The Taliban has ordered media outlets to renew their licenses in the eastern Nangarhar province of Afghanistan and warned that failure to do so could result in legal action.
The Taliban’s provincial officials said the licenses of 15 private media outlets, including TV and Radio stations, have expired and their taxes have not been paid.
The letter urged Sharq Radio Television; Nargis, Hamishah Bahar, Love, Islah Voice, Mazal, Khurshid, Zayoon, Dost, Shamshad, Spin Ghar, Maram, Nun and Hood Radio stations; and Bahar Television, to pay their outstanding taxes and renew their licenses.
Officials from some private media outlets said they need to renew their licenses but are not able to afford the high taxes imposed on them by the Taliban.
Aziz Ahmad Bahar, head of a private media outlet in Nangarhar, said that the Taliban’s caretaker government has increased pressure on the media, instead of supporting the sector. He said media outlets are on the verge of bankruptcy.
“We urge the Taliban to show affability with us. Closing the media is not helpful. How can I renew the license and pay taxes due as the media is facing a severe economic crisis,” Bahar said.
Sahil, head of another media outlet, called on the Taliban to support Afghan media and reduce taxes as media owners cannot afford to pay the high fees.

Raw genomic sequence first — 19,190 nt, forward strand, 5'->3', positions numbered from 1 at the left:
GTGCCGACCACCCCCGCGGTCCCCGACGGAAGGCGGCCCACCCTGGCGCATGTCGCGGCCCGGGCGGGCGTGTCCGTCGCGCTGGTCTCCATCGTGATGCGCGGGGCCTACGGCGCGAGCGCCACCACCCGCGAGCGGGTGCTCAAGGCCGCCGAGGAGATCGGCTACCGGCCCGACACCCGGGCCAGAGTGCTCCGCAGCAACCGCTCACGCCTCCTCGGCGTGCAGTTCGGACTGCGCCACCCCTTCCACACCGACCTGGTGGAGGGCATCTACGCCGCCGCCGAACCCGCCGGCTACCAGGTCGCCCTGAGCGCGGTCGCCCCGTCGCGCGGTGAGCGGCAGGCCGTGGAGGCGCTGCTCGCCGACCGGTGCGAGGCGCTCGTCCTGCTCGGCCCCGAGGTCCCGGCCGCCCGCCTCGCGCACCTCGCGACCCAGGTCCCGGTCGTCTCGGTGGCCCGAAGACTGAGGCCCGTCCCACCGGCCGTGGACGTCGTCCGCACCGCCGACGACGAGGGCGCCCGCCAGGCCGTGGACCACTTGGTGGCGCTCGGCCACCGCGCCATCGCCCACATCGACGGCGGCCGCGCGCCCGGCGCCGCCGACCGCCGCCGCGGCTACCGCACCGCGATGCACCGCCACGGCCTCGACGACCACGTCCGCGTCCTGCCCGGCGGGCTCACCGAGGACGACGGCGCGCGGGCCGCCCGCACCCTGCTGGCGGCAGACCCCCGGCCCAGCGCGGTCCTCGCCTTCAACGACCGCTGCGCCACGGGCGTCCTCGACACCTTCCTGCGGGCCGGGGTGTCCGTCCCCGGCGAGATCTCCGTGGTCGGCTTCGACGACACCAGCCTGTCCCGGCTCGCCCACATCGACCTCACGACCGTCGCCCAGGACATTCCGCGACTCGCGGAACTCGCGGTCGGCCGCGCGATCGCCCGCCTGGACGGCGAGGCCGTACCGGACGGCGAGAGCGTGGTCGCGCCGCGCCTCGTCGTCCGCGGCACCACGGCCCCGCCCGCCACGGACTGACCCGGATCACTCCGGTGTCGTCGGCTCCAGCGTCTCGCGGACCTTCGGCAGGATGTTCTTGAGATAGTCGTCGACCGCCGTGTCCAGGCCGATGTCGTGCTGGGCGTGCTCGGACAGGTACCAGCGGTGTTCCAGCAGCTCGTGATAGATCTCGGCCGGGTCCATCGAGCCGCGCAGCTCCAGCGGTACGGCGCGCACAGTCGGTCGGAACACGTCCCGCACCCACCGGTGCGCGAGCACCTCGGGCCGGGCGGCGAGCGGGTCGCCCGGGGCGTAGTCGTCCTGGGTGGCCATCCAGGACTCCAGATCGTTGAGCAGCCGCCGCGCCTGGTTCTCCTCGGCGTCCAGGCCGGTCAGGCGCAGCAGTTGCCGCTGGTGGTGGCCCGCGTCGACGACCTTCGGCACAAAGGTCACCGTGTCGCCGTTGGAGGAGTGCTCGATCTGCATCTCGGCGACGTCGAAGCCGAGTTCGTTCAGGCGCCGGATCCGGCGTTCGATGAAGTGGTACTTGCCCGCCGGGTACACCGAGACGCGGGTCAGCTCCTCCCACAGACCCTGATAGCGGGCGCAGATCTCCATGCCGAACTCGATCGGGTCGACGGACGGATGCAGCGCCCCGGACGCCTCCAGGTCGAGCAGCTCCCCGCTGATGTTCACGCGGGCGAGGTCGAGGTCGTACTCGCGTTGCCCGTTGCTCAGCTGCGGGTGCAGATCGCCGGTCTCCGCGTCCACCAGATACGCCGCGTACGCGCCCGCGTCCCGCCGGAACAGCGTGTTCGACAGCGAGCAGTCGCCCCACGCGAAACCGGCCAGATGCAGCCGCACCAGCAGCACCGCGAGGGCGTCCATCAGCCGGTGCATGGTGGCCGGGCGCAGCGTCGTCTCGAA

“The Taliban has imposed taxes on radio stations in all provinces without any distinction, this is unfair. The current government should reduce taxes. It is not a solution to put pressure here and threaten to shut down the radio station,” Sahil said.
Shafiqullah Rahmani, head of the media union in Nangarhar, said that many media outlets’ licenses have expired and suggested the Taliban collect taxes in installments.
“We are also trying to operate legally. It is also their (Taliban) right to send the letter, but at the moment, we request that the taxes be divided into installments so that we can afford to pay,” Rahmani said.
Since the takeover of Afghanistan by the Taliban, media outlets have faced increasing financial challenges and hundreds of media companies have been forced to close down while countless others have had to lay off staff.
According to reports, more than 20 private media outlets used to operate in Nangarhar during the former Republic government, but currently the 15 still operating are on the verge of closing down.
Media officials, however, stated that the media outlets were not able to pay the salaries of their employees and that “we need support.”
Meanwhile, many Afghan media outlets and journalists in western Herat also raised concerns this week over financial challenges and the lack of access to information that they are facing in the province.
They added that financial difficulties have forced private media companies to let go of staff, which employees say is having a negative impact on the production quality of programs.
Salim Sadid, head of a local media outlet in Herat, said: “The media cannot work as it was in the past and this has caused the performance of the media to weaken. There are some areas where media coverage is less.”
Currently, around 30 media outlets are operating in Herat province – all of which are in dire need of financial support to continue operations.